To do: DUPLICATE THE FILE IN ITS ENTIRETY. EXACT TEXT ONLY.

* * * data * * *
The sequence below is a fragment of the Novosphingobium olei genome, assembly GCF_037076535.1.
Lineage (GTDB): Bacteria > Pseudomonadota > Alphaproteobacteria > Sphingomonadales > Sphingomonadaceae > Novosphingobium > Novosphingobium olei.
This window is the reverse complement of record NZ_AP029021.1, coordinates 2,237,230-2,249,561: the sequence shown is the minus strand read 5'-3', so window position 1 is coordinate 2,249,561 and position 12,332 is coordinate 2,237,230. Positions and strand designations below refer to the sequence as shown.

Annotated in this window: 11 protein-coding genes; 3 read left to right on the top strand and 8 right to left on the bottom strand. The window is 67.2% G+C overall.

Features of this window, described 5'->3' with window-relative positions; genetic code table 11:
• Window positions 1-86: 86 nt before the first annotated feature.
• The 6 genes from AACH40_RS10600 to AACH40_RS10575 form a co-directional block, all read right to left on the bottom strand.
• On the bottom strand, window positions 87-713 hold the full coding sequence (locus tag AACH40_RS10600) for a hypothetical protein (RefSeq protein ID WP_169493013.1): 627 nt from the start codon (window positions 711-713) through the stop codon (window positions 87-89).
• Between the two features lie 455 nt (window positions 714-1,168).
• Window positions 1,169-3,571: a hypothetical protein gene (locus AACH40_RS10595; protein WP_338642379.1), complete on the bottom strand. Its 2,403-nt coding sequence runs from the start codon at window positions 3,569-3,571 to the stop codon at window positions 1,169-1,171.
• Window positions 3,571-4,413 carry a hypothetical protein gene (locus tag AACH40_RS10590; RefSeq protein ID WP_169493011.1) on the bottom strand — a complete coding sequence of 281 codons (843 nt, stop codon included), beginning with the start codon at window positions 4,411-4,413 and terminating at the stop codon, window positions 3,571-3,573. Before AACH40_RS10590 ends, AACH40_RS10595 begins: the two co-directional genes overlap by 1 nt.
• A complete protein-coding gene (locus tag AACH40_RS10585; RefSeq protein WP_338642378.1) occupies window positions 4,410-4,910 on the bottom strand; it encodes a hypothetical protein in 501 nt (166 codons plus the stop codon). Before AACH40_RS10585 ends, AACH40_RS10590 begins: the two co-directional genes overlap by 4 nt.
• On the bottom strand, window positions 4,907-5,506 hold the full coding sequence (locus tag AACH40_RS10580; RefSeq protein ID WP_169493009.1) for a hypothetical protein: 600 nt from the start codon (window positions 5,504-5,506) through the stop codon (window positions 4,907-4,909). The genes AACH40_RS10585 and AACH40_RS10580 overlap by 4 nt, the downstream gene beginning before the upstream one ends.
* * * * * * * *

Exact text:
The sequence below is a fragment of the Novosphingobium olei genome, assembly GCF_037076535.1.
Lineage (GTDB): Bacteria > Pseudomonadota > Alphaproteobacteria > Sphingomonadales > Sphingomonadaceae > Novosphingobium > Novosphingobium olei.
This window is the reverse complement of record NZ_AP029021.1, coordinates 2,237,230-2,249,561: the sequence shown is the minus strand read 5'-3', so window position 1 is coordinate 2,249,561 and position 12,332 is coordinate 2,237,230. Positions and strand designations below refer to the sequence as shown.

Annotated in this window: 11 protein-coding genes; 3 read left to right on the top strand and 8 right to left on the bottom strand. The window is 67.2% G+C overall.

Features of this window, described 5'->3' with window-relative positions; genetic code table 11:
• Window positions 1-86: 86 nt before the first annotated feature.
• The 6 genes from AACH40_RS10600 to AACH40_RS10575 form a co-directional block, all read right to left on the bottom strand.
• On the bottom strand, window positions 87-713 hold the full coding sequence (locus tag AACH40_RS10600) for a hypothetical protein (RefSeq protein ID WP_169493013.1): 627 nt from the start codon (window positions 711-713) through the stop codon (window positions 87-89).
• Between the two features lie 455 nt (window positions 714-1,168).
• Window positions 1,169-3,571: a hypothetical protein gene (locus AACH40_RS10595; protein WP_338642379.1), complete on the bottom strand. Its 2,403-nt coding sequence runs from the start codon at window positions 3,569-3,571 to the stop codon at window positions 1,169-1,171.
• Window positions 3,571-4,413 carry a hypothetical protein gene (locus tag AACH40_RS10590; RefSeq protein ID WP_169493011.1) on the bottom strand — a complete coding sequence of 281 codons (843 nt, stop codon included), beginning with the start codon at window positions 4,411-4,413 and terminating at the stop codon, window positions 3,571-3,573. Before AACH40_RS10590 ends, AACH40_RS10595 begins: the two co-directional genes overlap by 1 nt.
• A complete protein-coding gene (locus tag AACH40_RS10585; RefSeq protein WP_338642378.1) occupies window positions 4,410-4,910 on the bottom strand; it encodes a hypothetical protein in 501 nt (166 codons plus the stop codon). Before AACH40_RS10585 ends, AACH40_RS10590 begins: the two co-directional genes overlap by 4 nt.
• On the bottom strand, window positions 4,907-5,506 hold the full coding sequence (locus tag AACH40_RS10580; RefSeq protein ID WP_169493009.1) for a hypothetical protein: 600 nt from the start codon (window positions 5,504-5,506) through the stop codon (window positions 4,907-4,909). The genes AACH40_RS10585 and AACH40_RS10580 overlap by 4 nt, the downstream gene beginning before the upstream one ends.